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Limited Edition Islamic Lithograph: Hilye Sherif from Turkey by Hacı Nuri Korman


  Item Number: 419
۩ Country of Origin: Turkey
۩ Subject: Hilye Sherif  (Description of Prophet Muhammed ﷺ)
۩ Calligrapher: Hacı Nuri Korman
۩ Edition: Limited
۩ Size: 65 x 100 cm
Detailed Description:
Rumi's Garden is proud to present the traditional Islamic calligraphy of Hacı Nuri Korman from Turkey. Hacı Nuri Korman was born in 1285 hijri (1868). He was the last living student of the great Ottoman calligrapher, composer,  poet and statesman, Kazasker Mustafa Izzet Efendi. In the writing of Jalî thuluth, the influence of the Mustafa Râkim School is also perceived. Some of his architectural calligraphy can still be seen around Turkey in the Kartaltepe Mosque, the Azapkapi Mosque, the clock tower in the Şaban-ı Velî Dergahı in Kastamonu and the dome of the German Fountain in Sultan Ahmet . He passed away in 1371 (1951).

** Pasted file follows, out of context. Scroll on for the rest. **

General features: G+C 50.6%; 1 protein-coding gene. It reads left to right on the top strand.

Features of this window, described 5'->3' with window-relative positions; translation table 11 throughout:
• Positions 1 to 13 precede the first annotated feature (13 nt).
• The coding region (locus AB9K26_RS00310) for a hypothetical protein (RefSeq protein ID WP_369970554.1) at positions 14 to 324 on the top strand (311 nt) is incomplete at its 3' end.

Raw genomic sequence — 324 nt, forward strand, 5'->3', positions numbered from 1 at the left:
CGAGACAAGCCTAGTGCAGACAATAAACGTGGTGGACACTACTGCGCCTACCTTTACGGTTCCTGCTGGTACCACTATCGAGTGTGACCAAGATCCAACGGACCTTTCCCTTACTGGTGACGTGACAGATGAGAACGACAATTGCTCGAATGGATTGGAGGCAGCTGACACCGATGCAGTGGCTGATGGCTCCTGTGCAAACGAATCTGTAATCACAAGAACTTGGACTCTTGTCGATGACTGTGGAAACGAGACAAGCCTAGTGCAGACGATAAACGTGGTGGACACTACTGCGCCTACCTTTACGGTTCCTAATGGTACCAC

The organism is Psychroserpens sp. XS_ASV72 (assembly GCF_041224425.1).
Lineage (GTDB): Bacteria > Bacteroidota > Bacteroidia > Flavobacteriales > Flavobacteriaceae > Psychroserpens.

The term hilya (Arabic حلية (plural: ḥilan, ḥulan), Turkish: hilye (plural: hilyeler) denotes a religious genre of Ottoman Turkish literature, dealing with the physical description of Muhammad. Hilya literally means "ornament".

They originate with the discipline of shama'il, the study of Muhammad's appearance and character, based on hadith accounts, most notably Tirmidhi's al-Shama'il al-Muhamadiyyah wa al-Khasa'il al-Mustafawiyyah ("The Sublime Characteristics of Muhammad").

In Ottoman-era folk Islam, there was a belief that reading and possessing Muhammad's description protects the person from trouble in this world and the next, it became customary to carry such descriptions, rendered in fine calligraphy and illuminated, as amulets. In 17th-century OttomanTurkey, hilyes developed into an art form with a standard layout, often framed and used as a wall decoration.

Later hilyes were also written for the first four Caliphs, the companions of Muhammad, Muhammad's grandchildren (Hasan and Hussein) and Islamic saints (walis).